Why a cut in airline tax won't help struggling families

'There are many who cannot afford a foreign holiday, whether or not the cost is escalating,' writes Butlin’s MD Dermot King

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The Independent Travel

The Chancellor, Phillip Hammond, may announce a reduction in Air Passenger Duty in his Autumn Statement. This, apparently, is to help families who are finding foreign holidays more expensive following the post-Brexit referendum fall in Sterling.

What a ridiculous notion. There are many families who cannot afford a foreign holiday, whether or not the cost is escalating, and instead holiday at home. These “treadmill families” as the Social Mobility Commission described them this week, are far more likely to have voted for Brexit yet will not benefit from this tax subsidy that the Government seems set on awarding to better-off families.

Surely the families which the Social Mobility Commission says are “running harder and harder but standing still" are the very same families Theresa May was referring to on the steps of Downing Street after becoming Prime Minister.

She said: “If you’re one of those families, if you’re just managing, I want to address you directly. I know you’re working around the clock, I know you’re doing your best, and I know that sometimes life can be a struggle. The government I lead will be driven not by the interests of the privileged few, but by yours.”

Well this suggested cut in APD is a very odd way of showing that the Government is on the side of those struggling families. UK residents already spend £14bn more on foreign holidays than is spent on tourism in the UK and our government should be supporting businesses in this country not businesses in France, Germany or Spain.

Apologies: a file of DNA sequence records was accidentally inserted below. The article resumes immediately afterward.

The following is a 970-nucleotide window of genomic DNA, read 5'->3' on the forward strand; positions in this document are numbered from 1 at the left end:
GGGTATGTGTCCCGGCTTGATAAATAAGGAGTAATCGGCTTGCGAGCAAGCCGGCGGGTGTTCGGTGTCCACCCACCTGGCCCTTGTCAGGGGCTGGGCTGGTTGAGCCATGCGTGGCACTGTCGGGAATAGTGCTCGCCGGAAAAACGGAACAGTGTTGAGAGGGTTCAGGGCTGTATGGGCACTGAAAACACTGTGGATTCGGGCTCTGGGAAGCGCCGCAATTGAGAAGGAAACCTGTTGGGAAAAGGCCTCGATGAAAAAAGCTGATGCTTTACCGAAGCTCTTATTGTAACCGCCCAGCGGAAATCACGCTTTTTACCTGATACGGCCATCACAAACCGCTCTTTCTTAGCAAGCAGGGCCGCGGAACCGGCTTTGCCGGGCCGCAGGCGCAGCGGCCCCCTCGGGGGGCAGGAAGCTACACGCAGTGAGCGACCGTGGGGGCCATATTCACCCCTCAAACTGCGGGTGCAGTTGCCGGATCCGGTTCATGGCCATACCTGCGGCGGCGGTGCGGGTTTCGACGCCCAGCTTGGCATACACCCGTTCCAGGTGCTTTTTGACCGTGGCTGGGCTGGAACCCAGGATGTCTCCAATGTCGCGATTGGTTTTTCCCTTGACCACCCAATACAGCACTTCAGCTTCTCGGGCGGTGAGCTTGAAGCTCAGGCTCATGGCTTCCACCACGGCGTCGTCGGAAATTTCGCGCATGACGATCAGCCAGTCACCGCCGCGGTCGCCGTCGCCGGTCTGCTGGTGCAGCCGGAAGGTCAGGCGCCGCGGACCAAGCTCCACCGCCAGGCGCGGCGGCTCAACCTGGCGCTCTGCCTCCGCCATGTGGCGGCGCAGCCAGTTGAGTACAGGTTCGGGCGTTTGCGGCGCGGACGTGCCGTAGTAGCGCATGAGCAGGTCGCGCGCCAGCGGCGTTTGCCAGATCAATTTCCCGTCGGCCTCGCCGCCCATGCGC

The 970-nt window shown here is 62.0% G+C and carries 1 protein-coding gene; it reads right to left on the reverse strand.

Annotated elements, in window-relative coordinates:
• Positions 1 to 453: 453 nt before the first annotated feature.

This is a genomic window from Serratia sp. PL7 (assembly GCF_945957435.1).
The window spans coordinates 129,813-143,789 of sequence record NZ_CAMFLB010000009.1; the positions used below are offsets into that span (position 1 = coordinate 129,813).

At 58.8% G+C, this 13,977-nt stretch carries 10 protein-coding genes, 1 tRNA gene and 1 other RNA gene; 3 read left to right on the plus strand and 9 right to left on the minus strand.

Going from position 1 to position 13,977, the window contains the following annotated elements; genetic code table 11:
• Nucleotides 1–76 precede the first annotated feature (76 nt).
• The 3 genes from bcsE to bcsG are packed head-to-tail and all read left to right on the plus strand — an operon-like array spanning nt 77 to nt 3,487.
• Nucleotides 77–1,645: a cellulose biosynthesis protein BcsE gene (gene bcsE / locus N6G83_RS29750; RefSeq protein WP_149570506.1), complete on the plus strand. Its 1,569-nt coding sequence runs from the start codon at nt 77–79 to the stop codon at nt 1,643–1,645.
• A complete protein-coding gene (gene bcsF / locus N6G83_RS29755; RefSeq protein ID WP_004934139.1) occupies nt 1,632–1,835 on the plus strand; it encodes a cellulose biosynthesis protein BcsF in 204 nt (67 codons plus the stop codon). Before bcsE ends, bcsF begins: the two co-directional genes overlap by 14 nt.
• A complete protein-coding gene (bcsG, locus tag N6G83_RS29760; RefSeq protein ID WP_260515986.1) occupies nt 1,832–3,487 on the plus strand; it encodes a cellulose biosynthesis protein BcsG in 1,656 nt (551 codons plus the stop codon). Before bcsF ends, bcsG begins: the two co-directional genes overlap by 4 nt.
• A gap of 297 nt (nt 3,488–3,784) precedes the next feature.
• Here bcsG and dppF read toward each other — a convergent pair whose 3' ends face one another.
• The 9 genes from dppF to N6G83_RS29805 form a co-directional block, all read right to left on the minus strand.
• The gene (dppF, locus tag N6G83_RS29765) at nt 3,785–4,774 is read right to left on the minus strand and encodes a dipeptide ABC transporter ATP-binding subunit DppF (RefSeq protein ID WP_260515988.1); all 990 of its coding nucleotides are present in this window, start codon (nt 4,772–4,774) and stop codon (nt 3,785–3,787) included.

Sterling has fallen by more than 15 per cent against the euro and dollar since the referendum vote in June which should in theory make the UK a more attractive destination for foreign tourists. Yet research this week suggested that hotel bookings in London have fallen dramatically to their lowest level since 2008, at the start of the financial crisis.

There is a better and more equitable solution to the anomaly of tax subsidies awarded to well-off families who can afford to take their children abroad compared to hard-up families who cannot – a reduction in VAT on domestic tourism.

The UK charges 20 per cent VAT for visitor accommodation, compared with 7 per cent in Germany, 9 per cent in Ireland, and 10 per cent in France, Spain and Italy. Indeed across Europe, 31 countries have a reduced rate of VAT on tourism and as a result a British family wanting to take a domestic break has to pay substantially more in VAT for the privilege.

Then there is the broader economic argument of how effective abolishing APD would be compared to cutting VAT on domestic tourism to 5 per cent which is what the Cut Tourism VAT campaign that I chair is calling for. The Campaign to Cut Tourism VAT enjoys significant cross-party political support: 169 MPs support the Campaign and two select committees have called on the Government to reduce Tourism VAT.  A reduction could be brought into effect immediately, as there is no need for legislation at the national or EU level.

A recent PwC analysis for the British Hospitality Association reported independent research that shows that if the rate of VAT on UK tourism was reduced to 5 per cent, domestic tourism could increase up to 10 per cent which translates into £8bn less being spent by UK residents on foreign holidays.

Contrast that with abolition of APD, which the analysis suggested would result in a 10 per cent increase in UK residents’ trips overseas translating to £3bn more in UK residents spending abroad. Abolition might lead to a foreign exchange inflow of around £2.5bn.

But let’s return to those hard working families which the Government wants to listen to and support. Take your traditional family of four, with two children under the age of 10, enjoying two very similar one week breaks – one week in south west France and the other on the south coast of Britain.

If each spends £1,000 it is the family on holiday in France which gets the much better deal, paying only £100 in VAT while the family on a British break has to pay double, £200, for the same spend. How is that fair?

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